It wasn’t exactly a ringing endorsement by the Italian government.
Prime Minister Romano Prodi appeared to give the U.S. proposal to use part of the Dal Molin airfield in Vicenza the go-ahead Tuesday night, saying his government wouldn’t oppose the plan.
Prodi, speaking to journalists on a trip to Bucharest, Romania, said his government would follow the decision made by the local council in Vicenza as well as the former government led by Silvio Berlusconi.
“We have no reason to oppose it,” he was quoted as saying by the ANSA news service. His comments also were broadcast widely across Italian television Tuesday night.
U.S. officials didn’t appear to care about the semantics.
“I wish to express our appreciation for the careful consideration and favorable opinion expressed on the proposal for an increase of the American presence in Vicenza,” said Ronald Spogli, the U.S. ambassador to Italy, via a posting on the U.S. Embassy’s Web site. “We are confident that it will benefit the people and the economy of the city, which has been our gracious host already for many years.”
The issue has attracted widespread national attention recently, thanks to comments casting doubt on the proposal by a few government officials and several protests against the expansion in Vicenza.
The Southern European Task Force (Airborne) issued a four-paragraph news release Wednesday welcoming the decision.
“We have always strived to be good neighbors with our Italian allies and look forward to working with our neighbors as we proceed with this project,” the release stated in part.
Maj. Gen. Frank Helmick, SETAF’s commander, reportedly will address the issue in more detail next month after many of the soldiers based in Vicenza return from training in Germany.
Prodi’s words caused dismay in some quarters of the governing coalition, especially among those on the far left.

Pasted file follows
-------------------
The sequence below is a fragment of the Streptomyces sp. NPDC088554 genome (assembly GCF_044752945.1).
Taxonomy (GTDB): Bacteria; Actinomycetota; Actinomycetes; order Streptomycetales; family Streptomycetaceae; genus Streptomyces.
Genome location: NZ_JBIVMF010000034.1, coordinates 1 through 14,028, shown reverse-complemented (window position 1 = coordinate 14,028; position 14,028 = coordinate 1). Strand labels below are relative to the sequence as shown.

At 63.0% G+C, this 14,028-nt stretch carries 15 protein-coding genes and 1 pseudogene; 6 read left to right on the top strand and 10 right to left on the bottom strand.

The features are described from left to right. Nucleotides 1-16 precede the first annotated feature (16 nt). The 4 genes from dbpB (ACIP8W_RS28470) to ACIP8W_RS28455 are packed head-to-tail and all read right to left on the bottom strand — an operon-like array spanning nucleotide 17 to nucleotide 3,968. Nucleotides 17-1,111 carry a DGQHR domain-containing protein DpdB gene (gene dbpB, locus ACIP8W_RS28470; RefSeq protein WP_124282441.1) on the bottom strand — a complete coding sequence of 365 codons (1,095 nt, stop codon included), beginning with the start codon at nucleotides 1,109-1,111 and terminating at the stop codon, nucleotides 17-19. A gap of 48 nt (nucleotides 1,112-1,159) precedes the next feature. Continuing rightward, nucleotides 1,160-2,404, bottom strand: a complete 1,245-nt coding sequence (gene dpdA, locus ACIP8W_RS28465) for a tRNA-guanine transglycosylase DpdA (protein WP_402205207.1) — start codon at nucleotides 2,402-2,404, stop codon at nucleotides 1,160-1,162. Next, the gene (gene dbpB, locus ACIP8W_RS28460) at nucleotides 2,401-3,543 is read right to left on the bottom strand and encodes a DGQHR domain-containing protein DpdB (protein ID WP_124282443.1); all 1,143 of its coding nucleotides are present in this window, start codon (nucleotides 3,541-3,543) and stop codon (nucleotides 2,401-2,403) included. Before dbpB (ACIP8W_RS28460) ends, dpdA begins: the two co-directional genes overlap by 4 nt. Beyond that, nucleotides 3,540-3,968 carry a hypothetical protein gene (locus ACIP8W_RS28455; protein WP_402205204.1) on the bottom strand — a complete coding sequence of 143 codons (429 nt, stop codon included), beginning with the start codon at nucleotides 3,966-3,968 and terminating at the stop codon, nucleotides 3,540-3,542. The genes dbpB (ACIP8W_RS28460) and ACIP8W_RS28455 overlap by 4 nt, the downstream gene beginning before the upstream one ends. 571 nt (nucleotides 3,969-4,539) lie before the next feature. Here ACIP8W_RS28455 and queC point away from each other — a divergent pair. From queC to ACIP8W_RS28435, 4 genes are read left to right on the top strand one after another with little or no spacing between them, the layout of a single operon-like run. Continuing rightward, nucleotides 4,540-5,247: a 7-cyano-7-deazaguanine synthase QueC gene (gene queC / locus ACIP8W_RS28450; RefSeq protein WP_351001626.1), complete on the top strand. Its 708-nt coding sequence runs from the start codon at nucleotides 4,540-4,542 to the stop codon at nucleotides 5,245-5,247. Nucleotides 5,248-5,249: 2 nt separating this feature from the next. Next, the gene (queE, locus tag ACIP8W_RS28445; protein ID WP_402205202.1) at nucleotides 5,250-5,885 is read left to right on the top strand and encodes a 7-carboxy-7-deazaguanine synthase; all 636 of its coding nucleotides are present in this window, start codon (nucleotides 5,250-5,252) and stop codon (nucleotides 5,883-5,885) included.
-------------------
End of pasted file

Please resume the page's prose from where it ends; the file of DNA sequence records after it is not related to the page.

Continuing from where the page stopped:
“I am very disappointed,” Oliviero Diliberto, leader of the Italian Communist Party, said in the ANSA report.
Some members of the coalition repeated their call for a referendum on the issue, but Prodi said that was a local decision. Vicenza Mayor Enrico Hullweck has stated his opposition to a referendum.
Other members of the government, such as Interior Minister Giuliano Amato and Defense Minister Arturo Parisi, are said to have argued in support of the proposal.
Berlusconi, whose center-right coalition was ousted by Prodi’s center-left grouping in national elections last year, also had entered the fray recently, calling Prodi’s government anti-American.
At stake is the U.S. use of a part of the airfield, still under control of the Italian military though mostly used by small civilian aircraft. It is a few miles northwest of the center of the city and the main U.S. installation, Caserma Ederle. Ederle, named after an Italian World War I hero, is home to SETAF and the 173rd Airborne Brigade.
But the brigade, which stood up in Vicenza on June 12, 2000, has grown from a single battalion to six battalions under Army transformation. Two battalions are based in Vicenza, with three more in Bamberg, Germany, and another in Schweinfurt, Germany.
The U.S. military has said it wants to consolidate the brigade in one location, implying that a “no” decision on Dal Molin for offices and barracks would mean the brigade would relocate — possibly to another country. That led local Italian workers on base, who number more than 700, to stage their own demonstration last week in support of the expansion.
Contrary to many Italian media reports, the expansion would not create the largest U.S. military base outside the States. In fact, as put forth in plans by U.S. officials, the U.S. presence in Vicenza is among the smallest in Italy in terms of land use, trailing Aviano Air Base, Navy facilities in and around Naples and Sigonella and Camp Darby. And it would be smaller than Aviano in terms of active-duty populations.
SETAF says the proposal would bring about 1,600 troops from Germany to Vicenza, bringing the Army population to about 4,200. Since the buildings still need to be built at the airfield, the move isn’t expected to take place until 2011.